Step 3: Extract the APK Version You Want to Keep

Next, open APK Extractor. From the main screen, scroll down and select the app you want to prevent from updating. You'll likely be prompted to give the app storage access, so tap "Allow" on the popup. Then, select the app you want to prevent from updating (one more time) and the app will extract its APK file.

At this point, you can uninstall APK Extractor if you'd like — its job is done.

Step 4: Re-Sign the APK

Next, open the APK Signer app and tap "Choose In/Out." From there, open the ExtractedApks folder, then select the app you extracted in Step 3.

With the APK now queued up, leave all of the options selected as they are, then tap "Sign the file" towards the bottom of the screen. The process of signing the file can take up to one minute, but when it's done, you'll be done with the APK Signer app.

Step 5: Uninstall the Official App

Next, you'll need to uninstall the version of the app you currently have installed. This version is signed with the developer's official signature, so your custom-signed version will not install on top of the existing app. Uninstall by long-pressing the app's icon and selecting "Uninstall," or by dropping it on the "Uninstall" option at the top of your home screen after long-pressing.

Step 6: Sideload the Signed App

Next, use any file browser app to navigate to the ExtractedApks folder on your internal storage partition. You'll see two APKs here — one is the original that you extracted in Step 3, and the other is the version you signed in Step 4. The names will be very similar, so to be sure you're installing the right one, long press it and choose "Rename." Verify that the APK file name ends with the word "signed." If it doesn't, check the other APK.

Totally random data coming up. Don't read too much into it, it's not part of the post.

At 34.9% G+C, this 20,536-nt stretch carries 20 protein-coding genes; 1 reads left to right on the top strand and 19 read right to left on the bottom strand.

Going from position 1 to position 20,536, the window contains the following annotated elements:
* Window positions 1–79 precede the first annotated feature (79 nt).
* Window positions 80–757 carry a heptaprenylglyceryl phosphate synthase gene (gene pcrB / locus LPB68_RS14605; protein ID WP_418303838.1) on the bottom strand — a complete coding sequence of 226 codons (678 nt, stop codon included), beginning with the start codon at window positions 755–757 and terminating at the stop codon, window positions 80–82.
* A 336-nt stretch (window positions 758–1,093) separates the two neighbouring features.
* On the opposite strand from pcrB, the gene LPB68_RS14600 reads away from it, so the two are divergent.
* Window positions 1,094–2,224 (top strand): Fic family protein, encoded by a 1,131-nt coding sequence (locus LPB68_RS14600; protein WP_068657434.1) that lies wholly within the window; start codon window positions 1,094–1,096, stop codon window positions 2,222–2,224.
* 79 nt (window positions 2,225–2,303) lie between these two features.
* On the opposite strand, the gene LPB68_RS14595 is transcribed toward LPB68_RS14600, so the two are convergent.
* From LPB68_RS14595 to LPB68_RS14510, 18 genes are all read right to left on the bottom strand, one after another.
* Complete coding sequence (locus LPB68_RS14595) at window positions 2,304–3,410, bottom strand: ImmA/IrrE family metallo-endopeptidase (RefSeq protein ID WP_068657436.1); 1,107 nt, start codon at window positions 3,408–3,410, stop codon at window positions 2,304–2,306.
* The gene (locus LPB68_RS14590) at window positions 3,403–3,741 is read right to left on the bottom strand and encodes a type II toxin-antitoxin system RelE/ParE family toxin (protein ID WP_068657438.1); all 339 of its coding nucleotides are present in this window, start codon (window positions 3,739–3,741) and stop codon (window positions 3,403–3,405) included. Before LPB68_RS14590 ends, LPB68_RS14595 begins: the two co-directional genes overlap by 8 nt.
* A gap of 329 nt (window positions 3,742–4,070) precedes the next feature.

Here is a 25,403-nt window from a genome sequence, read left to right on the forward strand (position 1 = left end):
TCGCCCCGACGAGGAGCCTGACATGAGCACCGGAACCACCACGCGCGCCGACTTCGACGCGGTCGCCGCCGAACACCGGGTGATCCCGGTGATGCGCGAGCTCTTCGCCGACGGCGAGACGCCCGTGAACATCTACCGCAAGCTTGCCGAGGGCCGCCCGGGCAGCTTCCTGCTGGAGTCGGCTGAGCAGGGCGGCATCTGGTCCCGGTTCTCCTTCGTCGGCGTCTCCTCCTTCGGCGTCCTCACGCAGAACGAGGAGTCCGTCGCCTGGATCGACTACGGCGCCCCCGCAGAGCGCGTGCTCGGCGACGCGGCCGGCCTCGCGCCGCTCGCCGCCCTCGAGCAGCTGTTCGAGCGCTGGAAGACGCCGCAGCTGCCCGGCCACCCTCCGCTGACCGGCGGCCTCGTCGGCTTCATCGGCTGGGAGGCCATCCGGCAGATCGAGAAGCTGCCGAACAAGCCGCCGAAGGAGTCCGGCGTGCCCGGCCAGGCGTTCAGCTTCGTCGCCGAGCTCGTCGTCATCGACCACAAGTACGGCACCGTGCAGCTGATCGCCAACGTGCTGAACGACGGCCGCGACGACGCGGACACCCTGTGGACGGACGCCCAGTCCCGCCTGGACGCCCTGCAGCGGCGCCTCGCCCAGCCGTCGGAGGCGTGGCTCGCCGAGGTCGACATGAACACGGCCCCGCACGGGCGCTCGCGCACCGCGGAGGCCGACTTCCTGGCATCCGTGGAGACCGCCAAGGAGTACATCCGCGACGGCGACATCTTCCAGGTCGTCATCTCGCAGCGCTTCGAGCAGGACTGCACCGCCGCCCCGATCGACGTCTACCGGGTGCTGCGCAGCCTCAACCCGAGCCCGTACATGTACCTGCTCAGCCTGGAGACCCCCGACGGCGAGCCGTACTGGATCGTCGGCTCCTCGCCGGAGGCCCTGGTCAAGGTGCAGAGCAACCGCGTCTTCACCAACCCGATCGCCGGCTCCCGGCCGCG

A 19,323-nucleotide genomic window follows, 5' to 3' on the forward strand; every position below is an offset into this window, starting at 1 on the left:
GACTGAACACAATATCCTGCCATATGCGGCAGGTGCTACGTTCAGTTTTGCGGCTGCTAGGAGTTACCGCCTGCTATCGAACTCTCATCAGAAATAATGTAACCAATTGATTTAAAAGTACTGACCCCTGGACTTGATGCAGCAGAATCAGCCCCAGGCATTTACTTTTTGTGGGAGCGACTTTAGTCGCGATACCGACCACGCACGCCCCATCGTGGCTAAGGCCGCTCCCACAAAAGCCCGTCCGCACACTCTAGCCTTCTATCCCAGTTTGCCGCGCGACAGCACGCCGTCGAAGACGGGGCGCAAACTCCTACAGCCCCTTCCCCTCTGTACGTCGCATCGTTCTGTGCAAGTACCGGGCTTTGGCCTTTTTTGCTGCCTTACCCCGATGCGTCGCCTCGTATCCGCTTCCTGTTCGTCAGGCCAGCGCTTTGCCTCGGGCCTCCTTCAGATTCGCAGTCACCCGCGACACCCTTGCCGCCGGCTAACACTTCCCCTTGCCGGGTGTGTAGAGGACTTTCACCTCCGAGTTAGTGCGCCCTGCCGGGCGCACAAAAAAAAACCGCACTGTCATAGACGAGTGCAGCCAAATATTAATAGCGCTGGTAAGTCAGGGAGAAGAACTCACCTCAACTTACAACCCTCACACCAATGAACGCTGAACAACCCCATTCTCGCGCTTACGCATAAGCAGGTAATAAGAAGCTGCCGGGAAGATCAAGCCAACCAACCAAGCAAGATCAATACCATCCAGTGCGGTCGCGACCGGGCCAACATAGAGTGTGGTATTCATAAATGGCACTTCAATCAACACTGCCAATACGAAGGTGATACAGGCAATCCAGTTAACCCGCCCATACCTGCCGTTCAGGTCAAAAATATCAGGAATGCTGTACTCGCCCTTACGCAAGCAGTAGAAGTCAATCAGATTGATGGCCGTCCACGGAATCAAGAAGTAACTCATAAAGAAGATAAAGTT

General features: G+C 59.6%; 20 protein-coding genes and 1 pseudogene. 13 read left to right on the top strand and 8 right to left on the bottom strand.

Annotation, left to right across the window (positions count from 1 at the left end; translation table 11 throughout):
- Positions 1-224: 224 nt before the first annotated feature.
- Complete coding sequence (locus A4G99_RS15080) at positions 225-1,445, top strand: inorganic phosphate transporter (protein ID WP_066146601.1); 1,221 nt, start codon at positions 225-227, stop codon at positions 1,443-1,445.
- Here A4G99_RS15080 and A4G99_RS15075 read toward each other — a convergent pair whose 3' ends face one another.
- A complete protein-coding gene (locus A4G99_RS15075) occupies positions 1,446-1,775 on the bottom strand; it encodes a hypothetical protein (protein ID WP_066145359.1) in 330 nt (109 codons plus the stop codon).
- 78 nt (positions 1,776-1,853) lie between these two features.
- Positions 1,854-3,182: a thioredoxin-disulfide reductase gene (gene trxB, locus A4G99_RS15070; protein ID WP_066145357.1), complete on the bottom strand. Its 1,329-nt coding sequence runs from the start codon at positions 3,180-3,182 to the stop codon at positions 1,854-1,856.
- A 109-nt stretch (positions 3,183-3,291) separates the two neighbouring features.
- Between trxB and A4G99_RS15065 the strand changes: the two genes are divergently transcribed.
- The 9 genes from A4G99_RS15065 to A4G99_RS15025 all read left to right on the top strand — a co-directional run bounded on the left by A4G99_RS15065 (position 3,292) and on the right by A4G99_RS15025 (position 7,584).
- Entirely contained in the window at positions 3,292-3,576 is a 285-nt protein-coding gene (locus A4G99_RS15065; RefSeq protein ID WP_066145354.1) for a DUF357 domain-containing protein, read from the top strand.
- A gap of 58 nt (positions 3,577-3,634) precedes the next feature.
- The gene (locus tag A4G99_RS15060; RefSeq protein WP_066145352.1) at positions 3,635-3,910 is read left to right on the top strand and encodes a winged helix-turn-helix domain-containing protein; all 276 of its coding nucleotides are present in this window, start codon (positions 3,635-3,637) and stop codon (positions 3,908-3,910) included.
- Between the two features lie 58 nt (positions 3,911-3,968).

When you're sure you've located the signed APK, make sure you have Unknown Sources enabled. From there, simply tap the file to open it, and you'll be prompted to install your custom-signed version of the app. Press "Install" and then "Open."

Step 7: Enjoy Automatic Updates Again

Finally, head to the "My Apps" section in your Play Store app. If everything went off without a hitch, you'll see that no updates are available — even though you have the older version of the app installed. From now on, you can tap that "Update All" button whenever you want, but your modified APK will not update. You can even enable automatic updates if you'd like!

This works because of the different signature you applied to the APK in Step 4. Signatures are a security measure Android uses to ensure that malicious developers can't impersonate other apps. If the signatures of two APKs don't match, even if everything else is the same, Android will refuse to install the update.

The only way to install an update to an existing app is if the signature matches the original, but matching signatures can only be created by the original developer. So by signing the APK with your own custom signature, you've essentially tricked the Play Store into thinking you don't have that exact app installed anymore, thus stopping updates.

Cover image and screenshots by Dallas Thomas/Gadget Hacks